Christopher Black/AP
A 43-year-old Congolese patient, right, who has been confirmed to have Ebola hemorrhagic
fever, is comforted by a Doctors Without Borders nurse.

To Fend Off Ebola, Angola Closes Borders

January 06, 2009 04:15 PM
by Sarah Amandolare
Angola has shut its borders in response to an Ebola outbreak in the Congo, a vastly different response than Zimbabwe’s reaction to the ongoing cholera crisis.

Fighting Ebola

The oil-rich but largely impoverished African country of Angola has shut a portion of its border with the Democratic Republic of Congo (DRC) to prevent the spread of the Ebola virus. Angola’s quick and definitive response is in stark contrast to Zimbabwe’s approach to its cholera epidemic.

According to Reuters, Angolan health minister Jose Van-Dunem said “all trade and movement of people from … Lunda Norte to the DRC” would be banned. Since November 2008, 40 people in the DRC have been suspected of being infected and 13 have died from Ebola.

The situation draws comparisons to the Zimbabwean government’s handling of the cholera epidemic. Zimbabwe declared a state of emergency and sought international assistance in early December to deal with the outbreak. But later that month, despite conflicting reports and the collapse of Zimbabwe’s hospitals, schools and sanitation services, President Robert Mugabe said the cholera epidemic was over.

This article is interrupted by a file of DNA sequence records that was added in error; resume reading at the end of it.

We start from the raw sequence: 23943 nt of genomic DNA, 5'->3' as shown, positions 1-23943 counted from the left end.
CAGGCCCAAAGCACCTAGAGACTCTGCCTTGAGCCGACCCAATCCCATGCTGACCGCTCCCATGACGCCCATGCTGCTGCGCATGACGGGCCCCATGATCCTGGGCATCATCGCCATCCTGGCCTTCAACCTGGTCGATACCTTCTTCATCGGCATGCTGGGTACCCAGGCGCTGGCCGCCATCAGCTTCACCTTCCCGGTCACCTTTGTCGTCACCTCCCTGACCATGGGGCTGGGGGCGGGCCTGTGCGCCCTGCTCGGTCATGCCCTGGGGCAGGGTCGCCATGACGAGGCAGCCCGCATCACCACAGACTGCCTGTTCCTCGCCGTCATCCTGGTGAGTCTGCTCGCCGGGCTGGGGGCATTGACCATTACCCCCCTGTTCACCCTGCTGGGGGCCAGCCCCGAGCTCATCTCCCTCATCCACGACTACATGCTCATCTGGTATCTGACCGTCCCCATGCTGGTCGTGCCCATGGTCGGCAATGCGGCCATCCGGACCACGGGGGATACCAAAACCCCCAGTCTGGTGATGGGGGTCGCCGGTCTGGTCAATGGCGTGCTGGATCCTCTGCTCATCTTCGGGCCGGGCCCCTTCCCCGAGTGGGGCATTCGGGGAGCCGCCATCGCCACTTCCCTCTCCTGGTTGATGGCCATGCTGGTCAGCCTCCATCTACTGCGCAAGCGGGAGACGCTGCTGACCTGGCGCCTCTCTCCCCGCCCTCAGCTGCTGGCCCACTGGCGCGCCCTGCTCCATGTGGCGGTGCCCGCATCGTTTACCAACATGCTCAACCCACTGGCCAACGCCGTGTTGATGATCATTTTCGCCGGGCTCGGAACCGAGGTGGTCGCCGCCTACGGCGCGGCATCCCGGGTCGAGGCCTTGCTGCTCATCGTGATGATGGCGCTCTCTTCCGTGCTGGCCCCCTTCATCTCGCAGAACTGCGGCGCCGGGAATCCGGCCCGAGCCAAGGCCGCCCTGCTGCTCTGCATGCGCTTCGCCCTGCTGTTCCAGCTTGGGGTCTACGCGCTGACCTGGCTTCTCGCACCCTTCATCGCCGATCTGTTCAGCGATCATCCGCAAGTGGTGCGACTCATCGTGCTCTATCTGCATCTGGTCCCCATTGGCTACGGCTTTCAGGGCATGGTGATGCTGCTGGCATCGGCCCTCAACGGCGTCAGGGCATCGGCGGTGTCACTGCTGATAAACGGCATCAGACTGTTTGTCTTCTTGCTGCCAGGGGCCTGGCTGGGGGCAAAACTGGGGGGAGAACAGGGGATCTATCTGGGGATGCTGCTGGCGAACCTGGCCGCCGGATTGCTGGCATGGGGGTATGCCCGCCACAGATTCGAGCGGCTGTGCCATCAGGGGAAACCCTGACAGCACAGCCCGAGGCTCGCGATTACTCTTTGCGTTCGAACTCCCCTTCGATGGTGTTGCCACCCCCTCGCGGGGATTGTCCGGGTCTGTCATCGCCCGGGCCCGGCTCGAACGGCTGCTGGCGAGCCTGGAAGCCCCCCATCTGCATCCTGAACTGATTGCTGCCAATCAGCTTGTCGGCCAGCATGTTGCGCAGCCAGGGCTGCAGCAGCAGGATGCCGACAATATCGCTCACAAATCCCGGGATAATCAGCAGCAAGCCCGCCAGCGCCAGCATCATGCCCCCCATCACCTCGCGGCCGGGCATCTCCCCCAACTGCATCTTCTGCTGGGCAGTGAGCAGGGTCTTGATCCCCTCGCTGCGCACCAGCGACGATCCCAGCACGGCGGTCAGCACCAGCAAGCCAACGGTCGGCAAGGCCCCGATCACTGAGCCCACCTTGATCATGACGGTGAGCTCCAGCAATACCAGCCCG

Although the outbreak of Ebola is far less severe than the cholera epidemic at this point, Angola is taking a much more proactive approach to protecting its people than Zimbabwe has.

Background: The Ebola virus and the Congo

The DRC hosts various diseases, “including malaria, schistosomiasis, bacterial and protozoal diarrhea, hepatitis A, and typhoid fever,” and the average life expectancy for its people is just 54 years, according to the blog Avian Flu Diary. Ebola outbreaks are “occasional” and public health services are “minimal” or “non-existent.”

According to Science Daily, the DRC (then Zaire) and Sudan experienced the “first human Ebola outbreaks” in the late 1970s. The mortality rate of the so-called Zaire strain of Ebola virus is roughly 88 percent. Gorilla and chimp carcasses infected with the virus likely spread Ebola to humans.

The Centers for Disease Control and Prevention explains the Ebola virus in further detail, including where the virus is found, how it’s spread, the symptoms of Ebola, diagnosis and treatment information, and challenges for control and prevention of the Ebola virus.

Reference: Angola


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